*Or*... different people respond to different processes differently?

This is absolutely true. My roommate and I in university were taking the same courses, and had totally different ways of understanding a problem. For him, the best way to do it was to watch someone else (e.g. prof, TA) work the problem through. For me, this was useless, this would only be helpful if I already basically understood thing and was just looking to clarify some minor point. For me, the only way I would remember/understand anything complex was to work it through myself, on paper.

I suspect that there are a few different preferred study modes and each of us has one which works best for us. It took me a long time to figure out what mine was - I've often thought there must be a way to identify the one that works best for a given student, and that it would be really helpful if sometime around grade 8-9 schools did this, and spent part of a course teaching you how to study. Even just identifying and teaching everyone all the different ways and letting you figure out for yourself which one worked best would really help, at least for some kids. Not sure if this happens anywhere, but it certainly never did in any school I attended.

Re:Hardly surprising.... (0)

Anonymous Coward | 1 year,17 days | (#44572941)

If it's the latter, just get a copy of the powerpoint.

Re:Hardly surprising.... (0)

Anonymous Coward | 1 year,17 days | (#44573083)

If it was a good discussion with varied input and not just multi-player version of lecturing from the textbook,there are going to be a lot of good points you didn't come across before and some of which would be fruitful to pursue in more detail after the class. Quickly making a "todo" list of such points can improve the long term value of the discussion.

Re: Hardly surprising.... (0)

Anonymous Coward | 1 year,17 days | (#44572821)

I am very much the same. I made deals with friends that took notes that i could look over notes if i needed to, which was rare. The only notes i needed was what we covered, not the details.

Re:Hardly surprising.... (0)

Anonymous Coward | 1 year,17 days | (#44572923)

I am similar. The best thing to do it record the lecture while participating, then review the recording later to summarize to notes. Too many people spend class time taking dictation and not learning.

Re:Hardly surprising.... (1)

ekgringo (693136) | 1 year,17 days | (#44572963)

Same here. If the instructor was any good, I would be totally engrossed in what the they were saying that I barely remembered to write any notes. When I would go back to my notes for review later, I'd find just a couple of hastily-written, disconnected, and out-of-context facts that didn't mean anything to me. If I would try to write down everything the instructor put on the chalkboard, I couldn't follow what he or she was saying and retained even less. So, like most other college students, I just crammed the day before a test. Fortunately I'm a good test-taker and was able to retain enough information long enough to do well!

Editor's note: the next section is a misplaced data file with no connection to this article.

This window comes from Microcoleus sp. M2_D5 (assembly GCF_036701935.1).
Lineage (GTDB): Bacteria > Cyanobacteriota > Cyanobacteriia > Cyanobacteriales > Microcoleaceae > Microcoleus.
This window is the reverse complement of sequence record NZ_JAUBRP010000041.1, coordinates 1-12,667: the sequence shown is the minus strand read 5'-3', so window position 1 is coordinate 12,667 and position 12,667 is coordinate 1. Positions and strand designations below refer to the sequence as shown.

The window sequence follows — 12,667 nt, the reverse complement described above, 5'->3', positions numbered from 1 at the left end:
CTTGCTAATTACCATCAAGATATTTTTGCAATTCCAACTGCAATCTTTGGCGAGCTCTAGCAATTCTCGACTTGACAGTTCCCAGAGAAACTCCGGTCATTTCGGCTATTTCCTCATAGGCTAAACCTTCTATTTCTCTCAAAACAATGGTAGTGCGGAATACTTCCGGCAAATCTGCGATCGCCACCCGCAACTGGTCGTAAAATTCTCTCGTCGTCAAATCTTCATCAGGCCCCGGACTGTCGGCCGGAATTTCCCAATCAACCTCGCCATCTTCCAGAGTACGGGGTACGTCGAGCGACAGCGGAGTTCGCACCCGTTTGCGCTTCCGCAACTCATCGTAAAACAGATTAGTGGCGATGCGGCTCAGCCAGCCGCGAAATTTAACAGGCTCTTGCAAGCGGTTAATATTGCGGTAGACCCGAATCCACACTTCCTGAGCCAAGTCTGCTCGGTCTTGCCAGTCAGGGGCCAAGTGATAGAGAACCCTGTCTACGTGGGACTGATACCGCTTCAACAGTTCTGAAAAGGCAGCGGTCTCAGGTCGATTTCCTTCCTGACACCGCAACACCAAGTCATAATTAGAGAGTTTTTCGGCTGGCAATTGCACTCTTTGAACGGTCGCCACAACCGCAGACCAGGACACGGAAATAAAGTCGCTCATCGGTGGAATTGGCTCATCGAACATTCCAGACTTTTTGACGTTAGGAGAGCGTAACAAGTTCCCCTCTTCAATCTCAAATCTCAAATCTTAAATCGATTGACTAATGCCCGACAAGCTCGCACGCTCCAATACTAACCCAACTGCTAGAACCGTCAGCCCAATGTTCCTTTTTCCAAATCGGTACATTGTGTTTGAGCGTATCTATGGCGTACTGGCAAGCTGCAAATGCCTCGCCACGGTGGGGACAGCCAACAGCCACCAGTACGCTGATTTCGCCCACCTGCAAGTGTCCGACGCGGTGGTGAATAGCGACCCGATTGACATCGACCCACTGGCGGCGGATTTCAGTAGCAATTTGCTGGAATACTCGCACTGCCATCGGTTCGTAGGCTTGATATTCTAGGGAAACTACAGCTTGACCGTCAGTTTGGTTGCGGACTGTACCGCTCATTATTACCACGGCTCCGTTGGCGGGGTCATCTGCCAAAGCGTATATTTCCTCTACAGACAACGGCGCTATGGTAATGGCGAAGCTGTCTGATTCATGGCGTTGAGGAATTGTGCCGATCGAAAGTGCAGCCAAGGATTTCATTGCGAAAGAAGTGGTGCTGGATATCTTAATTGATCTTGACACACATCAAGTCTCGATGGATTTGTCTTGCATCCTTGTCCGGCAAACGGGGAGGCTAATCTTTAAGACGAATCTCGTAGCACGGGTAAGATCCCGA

Re:Hardly surprising.... (1)

ouachiski (835136) | 1 year,17 days | (#44573089)

I am the same way. When I was in school I would get permission to get copies of notes from the professor. Most of them would give me notes, but a few times I just got them from other people in the class.

Re:Hardly surprising.... (0)

Anonymous Coward | 1 year,17 days | (#44572729)

Magnetic storage? That's NAND-based flash memory these day. Better write that down.

Re:Hardly surprising.... (1)

91degrees (207121) | 1 year,17 days | (#44572769)

This was the basis of my revision technique. Take notes from notes (summarised so that I know which bits I don't understand). Throw away newly written notes. Repeat. When I started a third iteration, I knew it all, and knew I knew it.

Re:Hardly surprising.... (1)

nurb432 (527695) | 1 year,17 days | (#44572771)

Most likely they were typing the information in. Not copy/paste. This would serve the same purpose as writing, if diligent.

I'm sure however, that at the same time they were screwing around with the computer. No different than writing your notes and at the same time talking to your girlfriend sitting across you, before cellphones and computers.

Re:Hardly surprising.... (0)

Anonymous Coward | 1 year,17 days | (#44573081)

One thing I have noticed is that it is fucking irritating to be sitting next to some dickwad tapping away on his keyboard next to you while you're trying to concentrate on what's being said.

Re:Hardly surprising.... (1)

K. S. Kyosuke (729550) | 1 year,17 days | (#44572797)

Cut and paste or typing on a screen knowing you can save it to disc for easy recovery later does nothing for the memory

I think that even electronic note taking can be hardly reduced to "copy and paste". You still have to filter through the input in your head and come up with a wording that you'll be likely to remember on your own. That still exercises the brain.

Re:Hardly surprising.... (1)

omnichad (1198475) | 1 year,17 days | (#44572799)

Absolutely. You have muscle memory - the unusual layout of every page of notes can forge a memory too. I took lots of notes in college, never went back and studied them, and I did great.

The laptop was brought to classes I didn't need to learn in. I had a studio sound recording class where the teacher would arrive just in time for class and spend the first 20 minutes of a 50 minute class trying to get their projector connected to their laptop and set up.

Re:Hardly surprising.... (1)

EvilSS (557649) | 1 year,17 days | (#44572811)

I have to do this. I don't know if it's a neurological quirk or what, but if I really want to learn something I "read it, say it, write it, repeat". Just reading it or listening to the lecturer doesn't work for me. Even with a subject I find interesting, I just can't retain it otherwise.

Re:Hardly surprising.... (5, Interesting)

TrekkieGod (627867) | 1 year,17 days | (#44572827)